Improving a Dull Coat Through Nutrition


By Karen Rhoads

Regular grooming goes a long way to help achieve that “healthy shine” pet parents like to see on their beloved pets, but grooming is just the beginning. Diet is actually the single most important factor affecting coat health. Protein, hydration, and vitamins are the building blocks of a strong, lustrous coat. If extra soothing conditioning treatments don’t seem to be doing enough, it may be time to suggest dietary changes with your clients. A few simple changes can make a tremendous difference in the appearance of a coat. 

Increase Water Intake

Just like humans, pet cells are made up mostly of water, requiring continuous hydration throughout the day. Water aids in the proper function of organ cells, including the skin, the body’s largest organ. The hair shaft is also made up of about one quarter water. This paints a fairly clear connection between hydration and coat health. Aside from providing clean, fresh water in an easily accessible pet dish, you really can’t force a pet to drink more water. What pet parents can do to increase hydration is provide hydrated food.

Encourage pet parents to add moisture to their pet’s meals. Kibble contains very little water and actually draws moisture from the body to aid in digestion. High-quality canned foods, on the other hand, are chock full of hydrating meats and vegetables. Replacing either some or all of a pet’s kibble diet with canned food can help naturally increase water intake and significantly contribute to skin and coat health.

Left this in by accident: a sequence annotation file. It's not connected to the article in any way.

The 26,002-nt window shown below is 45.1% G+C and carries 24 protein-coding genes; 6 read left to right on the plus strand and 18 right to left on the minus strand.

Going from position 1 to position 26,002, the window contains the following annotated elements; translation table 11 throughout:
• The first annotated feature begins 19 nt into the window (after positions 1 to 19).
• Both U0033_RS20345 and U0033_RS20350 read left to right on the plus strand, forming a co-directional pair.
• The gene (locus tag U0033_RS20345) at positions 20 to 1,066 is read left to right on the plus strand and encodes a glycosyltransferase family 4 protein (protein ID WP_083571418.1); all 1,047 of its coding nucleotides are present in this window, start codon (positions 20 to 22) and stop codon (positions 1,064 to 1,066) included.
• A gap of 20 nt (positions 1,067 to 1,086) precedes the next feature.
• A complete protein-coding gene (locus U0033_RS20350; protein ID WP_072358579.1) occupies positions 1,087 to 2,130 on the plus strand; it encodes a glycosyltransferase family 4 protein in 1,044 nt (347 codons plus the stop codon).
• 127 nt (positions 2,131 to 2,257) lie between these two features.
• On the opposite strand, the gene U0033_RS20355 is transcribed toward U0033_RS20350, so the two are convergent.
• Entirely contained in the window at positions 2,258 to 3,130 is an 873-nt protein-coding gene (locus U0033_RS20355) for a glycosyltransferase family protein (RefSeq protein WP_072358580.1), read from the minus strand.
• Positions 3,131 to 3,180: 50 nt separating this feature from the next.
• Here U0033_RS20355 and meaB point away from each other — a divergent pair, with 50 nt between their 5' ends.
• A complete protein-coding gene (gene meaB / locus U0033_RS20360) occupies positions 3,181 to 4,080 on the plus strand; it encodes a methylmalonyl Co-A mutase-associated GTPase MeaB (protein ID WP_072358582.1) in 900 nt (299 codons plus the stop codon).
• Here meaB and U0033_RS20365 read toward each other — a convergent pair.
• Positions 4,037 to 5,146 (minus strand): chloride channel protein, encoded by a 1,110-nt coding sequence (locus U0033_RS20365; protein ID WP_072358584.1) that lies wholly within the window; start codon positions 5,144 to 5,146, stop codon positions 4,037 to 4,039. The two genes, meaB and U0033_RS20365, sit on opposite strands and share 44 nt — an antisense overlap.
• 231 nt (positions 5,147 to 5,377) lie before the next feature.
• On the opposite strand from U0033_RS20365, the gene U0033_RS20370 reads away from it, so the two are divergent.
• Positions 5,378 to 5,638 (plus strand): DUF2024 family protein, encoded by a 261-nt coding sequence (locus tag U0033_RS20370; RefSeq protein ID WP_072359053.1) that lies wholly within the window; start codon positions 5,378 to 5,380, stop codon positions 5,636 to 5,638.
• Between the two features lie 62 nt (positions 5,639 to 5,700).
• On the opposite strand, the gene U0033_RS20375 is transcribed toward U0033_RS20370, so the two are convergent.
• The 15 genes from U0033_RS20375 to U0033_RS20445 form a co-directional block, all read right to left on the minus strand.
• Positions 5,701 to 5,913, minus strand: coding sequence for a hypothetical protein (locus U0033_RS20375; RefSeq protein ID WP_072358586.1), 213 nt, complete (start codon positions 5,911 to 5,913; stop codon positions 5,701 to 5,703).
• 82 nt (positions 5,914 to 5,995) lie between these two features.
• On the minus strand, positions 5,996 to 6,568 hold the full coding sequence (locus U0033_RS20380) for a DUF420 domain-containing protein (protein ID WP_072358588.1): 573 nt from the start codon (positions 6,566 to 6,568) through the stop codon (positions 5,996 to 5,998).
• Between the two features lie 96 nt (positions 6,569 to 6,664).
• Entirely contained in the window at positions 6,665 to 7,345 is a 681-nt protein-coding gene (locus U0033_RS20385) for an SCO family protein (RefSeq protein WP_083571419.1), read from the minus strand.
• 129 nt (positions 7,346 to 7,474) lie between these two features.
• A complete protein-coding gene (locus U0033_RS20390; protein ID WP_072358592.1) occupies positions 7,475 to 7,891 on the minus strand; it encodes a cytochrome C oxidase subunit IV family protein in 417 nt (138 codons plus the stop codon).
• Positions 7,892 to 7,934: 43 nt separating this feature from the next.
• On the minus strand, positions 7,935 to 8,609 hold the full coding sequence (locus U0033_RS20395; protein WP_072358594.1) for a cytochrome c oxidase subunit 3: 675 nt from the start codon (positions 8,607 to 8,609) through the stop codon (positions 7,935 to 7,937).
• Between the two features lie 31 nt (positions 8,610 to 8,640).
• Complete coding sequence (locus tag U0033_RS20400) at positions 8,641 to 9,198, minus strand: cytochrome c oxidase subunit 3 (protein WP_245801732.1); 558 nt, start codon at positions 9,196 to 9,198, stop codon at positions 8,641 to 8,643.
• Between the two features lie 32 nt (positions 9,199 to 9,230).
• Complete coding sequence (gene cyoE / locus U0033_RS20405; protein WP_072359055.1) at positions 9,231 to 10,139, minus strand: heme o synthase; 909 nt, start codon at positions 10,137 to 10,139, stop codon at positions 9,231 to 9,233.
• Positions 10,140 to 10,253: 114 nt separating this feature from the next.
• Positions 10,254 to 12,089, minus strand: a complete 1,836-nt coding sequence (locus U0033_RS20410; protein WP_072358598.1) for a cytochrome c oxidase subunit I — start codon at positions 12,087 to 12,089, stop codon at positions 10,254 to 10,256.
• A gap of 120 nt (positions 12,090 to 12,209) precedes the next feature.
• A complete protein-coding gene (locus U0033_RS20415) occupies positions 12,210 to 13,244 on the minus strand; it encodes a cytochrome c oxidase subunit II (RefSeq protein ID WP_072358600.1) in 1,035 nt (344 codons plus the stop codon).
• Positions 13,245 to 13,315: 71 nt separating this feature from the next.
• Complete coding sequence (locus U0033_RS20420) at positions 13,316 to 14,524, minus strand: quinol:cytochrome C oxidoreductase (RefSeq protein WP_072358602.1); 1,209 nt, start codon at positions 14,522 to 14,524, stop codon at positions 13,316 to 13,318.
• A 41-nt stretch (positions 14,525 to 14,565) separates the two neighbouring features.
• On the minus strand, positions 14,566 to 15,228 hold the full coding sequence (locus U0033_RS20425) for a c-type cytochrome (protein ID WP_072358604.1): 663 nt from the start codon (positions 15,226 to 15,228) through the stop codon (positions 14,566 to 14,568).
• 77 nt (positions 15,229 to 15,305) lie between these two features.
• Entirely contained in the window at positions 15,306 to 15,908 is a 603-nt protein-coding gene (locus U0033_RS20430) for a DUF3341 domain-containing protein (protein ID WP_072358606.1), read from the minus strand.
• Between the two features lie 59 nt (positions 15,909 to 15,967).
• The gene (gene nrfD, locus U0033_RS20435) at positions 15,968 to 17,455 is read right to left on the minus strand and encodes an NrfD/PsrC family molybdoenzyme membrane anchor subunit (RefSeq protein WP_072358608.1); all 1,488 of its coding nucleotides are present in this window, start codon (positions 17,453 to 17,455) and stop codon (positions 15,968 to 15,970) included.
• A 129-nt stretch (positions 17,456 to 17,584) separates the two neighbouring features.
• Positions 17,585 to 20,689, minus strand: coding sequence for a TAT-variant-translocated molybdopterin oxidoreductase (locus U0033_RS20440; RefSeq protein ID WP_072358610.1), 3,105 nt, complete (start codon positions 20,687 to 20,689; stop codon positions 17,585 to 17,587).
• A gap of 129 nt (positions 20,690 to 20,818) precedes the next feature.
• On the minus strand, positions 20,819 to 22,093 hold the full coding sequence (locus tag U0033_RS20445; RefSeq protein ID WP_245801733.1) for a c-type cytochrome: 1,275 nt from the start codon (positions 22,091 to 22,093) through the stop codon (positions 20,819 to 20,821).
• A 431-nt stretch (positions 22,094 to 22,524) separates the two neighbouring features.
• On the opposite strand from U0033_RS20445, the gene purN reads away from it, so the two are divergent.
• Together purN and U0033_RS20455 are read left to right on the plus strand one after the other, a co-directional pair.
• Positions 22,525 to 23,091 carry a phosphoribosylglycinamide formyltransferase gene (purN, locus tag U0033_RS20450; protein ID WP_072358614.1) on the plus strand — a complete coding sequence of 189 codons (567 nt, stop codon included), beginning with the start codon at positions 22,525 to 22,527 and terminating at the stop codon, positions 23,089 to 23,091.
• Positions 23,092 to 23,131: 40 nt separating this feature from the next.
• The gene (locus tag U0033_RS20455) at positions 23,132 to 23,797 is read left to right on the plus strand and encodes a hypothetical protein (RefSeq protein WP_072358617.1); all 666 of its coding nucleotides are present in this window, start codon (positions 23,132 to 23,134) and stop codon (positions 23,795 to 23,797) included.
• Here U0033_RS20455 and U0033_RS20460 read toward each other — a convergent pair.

Boost High Quality Proteins

Hair is made of protein. Without sufficient protein in the diet, hair may become brittle or dry and eventually fall out, leaving pets unprotected from the elements and unable to regulate body temperature efficiently. Quality matters. Encourage pet parents to look for real meat as the first ingredient—not “meals,” which are low-quality, dehydrated proteins, often stripped of many nutrients. Quality ingredients contain nutrients that are easily digestible and able to put those nutrients to work. Pure, single-ingredient proteins, such as canned pheasant or canned wild salmon, are an excellent way to supplement high-quality protein into any existing diet.

Add Coat-Supporting Nutrients

If proteins are the building blocks, vitamins are the engineers dedicated to supporting the processes that build strong, shiny coats. Biotin and the complex B vitamins found in beef, chicken, salmon, sweet potato, and spinach work with the body to grow hair. Iron, found in liver, helps circulation throughout the skin, supporting strong hair shafts. Vitamin A, found in carrots, kale, and squash, works with fat synthesis in hair follicles to help create a “shiny” appearance. Omega 3 is another excellent coat-supporting nutrient found mostly in fresh fish such as wild salmon and sardines. Because the body absorbs vitamins and minerals most efficiently through food, encourage pet parents to include high-quality foods rich in these coat-supporting nutrients.

Building and maintaining a healthy, shiny coat is a team effort. Many factors contribute to the complex process of strong, vibrant hair. The right nutritional foundation provides an optimal canvas on which groomers can best create their art.

Karen Rhoads is a Certified Nutrition Consultant for pets and has been instrumental in the optimal nutritional formulation of Evanger’s Pet Foods for over 10 years. Evanger’s USA-made pet foods are created with only fresh ingredients, 90% of which are collected within 50 miles of the company’s Illinois-based facility, and used within 24 hours.

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